Ollie Morelli, 7, logs on to the family laptop before sunup to make sure his pet lion, Cedric, is set for the day. The character in the online game Webkinz would appear to be: His house, furnished by Ollie, boasts a football-shaped refrigerator, a football-helmet coffee table, a couch, and a flat-screen TV. Cedric requires hours of after-school attention, too—and sometimes inspires an outburst when Mom and Dad say, "Enough!" Like many parents these days, Ollie's have wondered uneasily where childish pastime begins to edge toward obsession. "The issue is not the amount of time," says Brian Morelli. "We can control that. It's the fact that he gets up before everyone else and sneaks onto the computer. It's like he sets his internal clock so he can play Webkinz."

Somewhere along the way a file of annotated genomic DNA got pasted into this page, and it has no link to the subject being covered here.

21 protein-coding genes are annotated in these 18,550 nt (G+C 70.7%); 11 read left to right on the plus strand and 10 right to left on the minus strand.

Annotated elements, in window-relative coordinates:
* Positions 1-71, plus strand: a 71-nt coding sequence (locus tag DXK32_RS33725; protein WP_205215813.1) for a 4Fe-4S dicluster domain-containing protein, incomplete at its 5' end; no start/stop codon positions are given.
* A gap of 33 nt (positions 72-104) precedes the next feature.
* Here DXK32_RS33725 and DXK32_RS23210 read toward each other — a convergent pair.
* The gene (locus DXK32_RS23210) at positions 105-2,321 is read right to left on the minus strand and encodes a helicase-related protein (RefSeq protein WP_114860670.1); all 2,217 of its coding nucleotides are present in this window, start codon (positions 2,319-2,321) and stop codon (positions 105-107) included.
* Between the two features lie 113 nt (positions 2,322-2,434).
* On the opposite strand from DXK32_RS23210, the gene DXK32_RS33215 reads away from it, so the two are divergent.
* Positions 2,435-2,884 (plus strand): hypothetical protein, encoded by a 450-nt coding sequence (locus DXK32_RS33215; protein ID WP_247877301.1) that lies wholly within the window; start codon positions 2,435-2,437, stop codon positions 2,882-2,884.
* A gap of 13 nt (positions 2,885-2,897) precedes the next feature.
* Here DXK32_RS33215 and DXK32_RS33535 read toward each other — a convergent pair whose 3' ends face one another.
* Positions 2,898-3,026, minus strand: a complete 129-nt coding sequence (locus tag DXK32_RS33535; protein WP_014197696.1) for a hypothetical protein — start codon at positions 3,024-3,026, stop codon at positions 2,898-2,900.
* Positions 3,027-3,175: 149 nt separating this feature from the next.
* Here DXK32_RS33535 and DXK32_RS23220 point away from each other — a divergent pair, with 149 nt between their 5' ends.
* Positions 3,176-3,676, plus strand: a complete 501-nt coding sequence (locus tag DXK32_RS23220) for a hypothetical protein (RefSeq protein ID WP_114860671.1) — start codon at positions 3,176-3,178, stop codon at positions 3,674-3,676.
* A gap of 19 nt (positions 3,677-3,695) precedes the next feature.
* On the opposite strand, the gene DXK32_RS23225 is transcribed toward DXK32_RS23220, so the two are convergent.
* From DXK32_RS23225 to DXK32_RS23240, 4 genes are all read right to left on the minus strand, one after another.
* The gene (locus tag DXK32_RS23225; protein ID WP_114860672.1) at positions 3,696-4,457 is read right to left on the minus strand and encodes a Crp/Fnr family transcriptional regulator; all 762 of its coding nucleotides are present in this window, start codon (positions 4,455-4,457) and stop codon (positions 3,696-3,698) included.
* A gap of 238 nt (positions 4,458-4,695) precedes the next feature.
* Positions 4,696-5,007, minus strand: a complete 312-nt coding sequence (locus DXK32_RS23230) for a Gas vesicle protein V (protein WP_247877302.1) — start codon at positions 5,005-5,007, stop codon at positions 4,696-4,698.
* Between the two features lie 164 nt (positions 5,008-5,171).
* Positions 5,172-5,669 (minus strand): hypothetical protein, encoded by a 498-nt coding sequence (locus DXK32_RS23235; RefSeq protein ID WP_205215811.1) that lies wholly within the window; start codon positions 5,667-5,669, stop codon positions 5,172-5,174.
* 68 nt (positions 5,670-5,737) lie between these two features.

Concern is spreading among parents and mental-health professionals that the exploding popularity of computer and video games has a deeper dark side than simple couch-potatohood. Software sales jumped 28 percent last year to $9.5 billion; an average of nine games were sold every second of the year, according to the Entertainment Software Association. Studies show that 92 percent of children under age 18 play regularly. According to the Media Research Lab at Iowa State University, about 8.5 percent of 8-to-18-year-old gamers can be considered pathologically addicted, and nearly one quarter of young people—more males than females—admit they've felt addicted. Little wonder: In February, a team at Stanford University School of Medicine showed that areas of the brain responsible for generating feelings of addiction and reward are activated during game play. "We are seeing it over and over again," says Liz Woolley, founder of On-Line Gamers Anonymous, a virtual 12-step program for gaming addicts. "We're losing [kids] into the games, and it's turning their brains to mush."